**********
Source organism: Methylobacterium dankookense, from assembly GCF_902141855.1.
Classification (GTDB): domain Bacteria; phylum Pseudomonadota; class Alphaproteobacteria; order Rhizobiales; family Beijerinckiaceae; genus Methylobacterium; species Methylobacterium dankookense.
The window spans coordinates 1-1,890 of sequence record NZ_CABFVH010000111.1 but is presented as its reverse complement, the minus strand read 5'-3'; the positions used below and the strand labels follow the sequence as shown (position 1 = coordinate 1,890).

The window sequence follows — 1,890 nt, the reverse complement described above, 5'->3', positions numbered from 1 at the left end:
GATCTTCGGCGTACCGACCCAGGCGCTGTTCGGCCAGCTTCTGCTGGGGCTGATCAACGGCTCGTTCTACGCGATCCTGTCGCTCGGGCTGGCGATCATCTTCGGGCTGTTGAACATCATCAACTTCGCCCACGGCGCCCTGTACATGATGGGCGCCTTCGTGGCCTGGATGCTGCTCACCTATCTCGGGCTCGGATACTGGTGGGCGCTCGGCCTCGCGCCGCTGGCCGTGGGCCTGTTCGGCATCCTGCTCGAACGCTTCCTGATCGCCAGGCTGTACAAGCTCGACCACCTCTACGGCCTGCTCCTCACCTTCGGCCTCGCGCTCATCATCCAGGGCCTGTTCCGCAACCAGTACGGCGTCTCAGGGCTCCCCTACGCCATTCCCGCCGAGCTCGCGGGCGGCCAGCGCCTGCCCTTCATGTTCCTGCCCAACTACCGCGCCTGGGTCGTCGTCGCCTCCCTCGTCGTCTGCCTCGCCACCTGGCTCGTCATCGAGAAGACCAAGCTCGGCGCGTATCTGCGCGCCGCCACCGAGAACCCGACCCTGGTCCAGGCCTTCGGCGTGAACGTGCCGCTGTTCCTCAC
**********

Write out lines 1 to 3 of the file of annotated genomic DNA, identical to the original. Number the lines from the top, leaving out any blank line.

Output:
Source organism: Methylobacterium dankookense, from assembly GCF_902141855.1.
Classification (GTDB): domain Bacteria; phylum Pseudomonadota; class Alphaproteobacteria; order Rhizobiales; family Beijerinckiaceae; genus Methylobacterium; species Methylobacterium dankookense.
The window spans coordinates 1-1,890 of sequence record NZ_CABFVH010000111.1 but is presented as its reverse complement, the minus strand read 5'-3'; the positions used below and the strand labels follow the sequence as shown (position 1 = coordinate 1,890).